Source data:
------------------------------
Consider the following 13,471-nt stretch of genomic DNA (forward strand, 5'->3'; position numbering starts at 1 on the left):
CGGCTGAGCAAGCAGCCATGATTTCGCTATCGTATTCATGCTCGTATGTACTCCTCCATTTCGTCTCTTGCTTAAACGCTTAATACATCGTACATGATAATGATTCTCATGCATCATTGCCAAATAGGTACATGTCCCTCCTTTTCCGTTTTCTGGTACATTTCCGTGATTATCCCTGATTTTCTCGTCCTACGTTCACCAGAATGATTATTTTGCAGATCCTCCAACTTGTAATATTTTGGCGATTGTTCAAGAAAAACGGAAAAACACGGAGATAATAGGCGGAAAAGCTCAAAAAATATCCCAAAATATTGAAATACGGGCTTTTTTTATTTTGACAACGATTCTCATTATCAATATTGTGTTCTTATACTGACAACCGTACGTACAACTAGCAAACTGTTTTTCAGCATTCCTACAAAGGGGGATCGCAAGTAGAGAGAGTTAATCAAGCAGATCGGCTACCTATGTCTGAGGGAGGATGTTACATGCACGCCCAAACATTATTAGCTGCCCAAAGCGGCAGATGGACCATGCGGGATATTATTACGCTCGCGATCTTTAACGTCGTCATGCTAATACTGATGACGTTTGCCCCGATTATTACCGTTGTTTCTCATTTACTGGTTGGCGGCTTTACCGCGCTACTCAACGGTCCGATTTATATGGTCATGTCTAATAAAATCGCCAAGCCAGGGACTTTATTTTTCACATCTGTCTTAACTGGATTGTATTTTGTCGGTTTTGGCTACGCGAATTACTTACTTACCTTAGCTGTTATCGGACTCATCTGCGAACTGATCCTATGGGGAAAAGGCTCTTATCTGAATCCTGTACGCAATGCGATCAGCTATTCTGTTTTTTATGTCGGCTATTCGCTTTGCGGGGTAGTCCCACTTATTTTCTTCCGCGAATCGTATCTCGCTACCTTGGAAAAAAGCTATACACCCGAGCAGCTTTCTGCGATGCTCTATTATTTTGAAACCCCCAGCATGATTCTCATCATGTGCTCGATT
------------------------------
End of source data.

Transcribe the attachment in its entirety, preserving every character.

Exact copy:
Consider the following 13,471-nt stretch of genomic DNA (forward strand, 5'->3'; position numbering starts at 1 on the left):
CGGCTGAGCAAGCAGCCATGATTTCGCTATCGTATTCATGCTCGTATGTACTCCTCCATTTCGTCTCTTGCTTAAACGCTTAATACATCGTACATGATAATGATTCTCATGCATCATTGCCAAATAGGTACATGTCCCTCCTTTTCCGTTTTCTGGTACATTTCCGTGATTATCCCTGATTTTCTCGTCCTACGTTCACCAGAATGATTATTTTGCAGATCCTCCAACTTGTAATATTTTGGCGATTGTTCAAGAAAAACGGAAAAACACGGAGATAATAGGCGGAAAAGCTCAAAAAATATCCCAAAATATTGAAATACGGGCTTTTTTTATTTTGACAACGATTCTCATTATCAATATTGTGTTCTTATACTGACAACCGTACGTACAACTAGCAAACTGTTTTTCAGCATTCCTACAAAGGGGGATCGCAAGTAGAGAGAGTTAATCAAGCAGATCGGCTACCTATGTCTGAGGGAGGATGTTACATGCACGCCCAAACATTATTAGCTGCCCAAAGCGGCAGATGGACCATGCGGGATATTATTACGCTCGCGATCTTTAACGTCGTCATGCTAATACTGATGACGTTTGCCCCGATTATTACCGTTGTTTCTCATTTACTGGTTGGCGGCTTTACCGCGCTACTCAACGGTCCGATTTATATGGTCATGTCTAATAAAATCGCCAAGCCAGGGACTTTATTTTTCACATCTGTCTTAACTGGATTGTATTTTGTCGGTTTTGGCTACGCGAATTACTTACTTACCTTAGCTGTTATCGGACTCATCTGCGAACTGATCCTATGGGGAAAAGGCTCTTATCTGAATCCTGTACGCAATGCGATCAGCTATTCTGTTTTTTATGTCGGCTATTCGCTTTGCGGGGTAGTCCCACTTATTTTCTTCCGCGAATCGTATCTCGCTACCTTGGAAAAAAGCTATACACCCGAGCAGCTTTCTGCGATGCTCTATTATTTTGAAACCCCCAGCATGATTCTCATCATGTGCTCGATT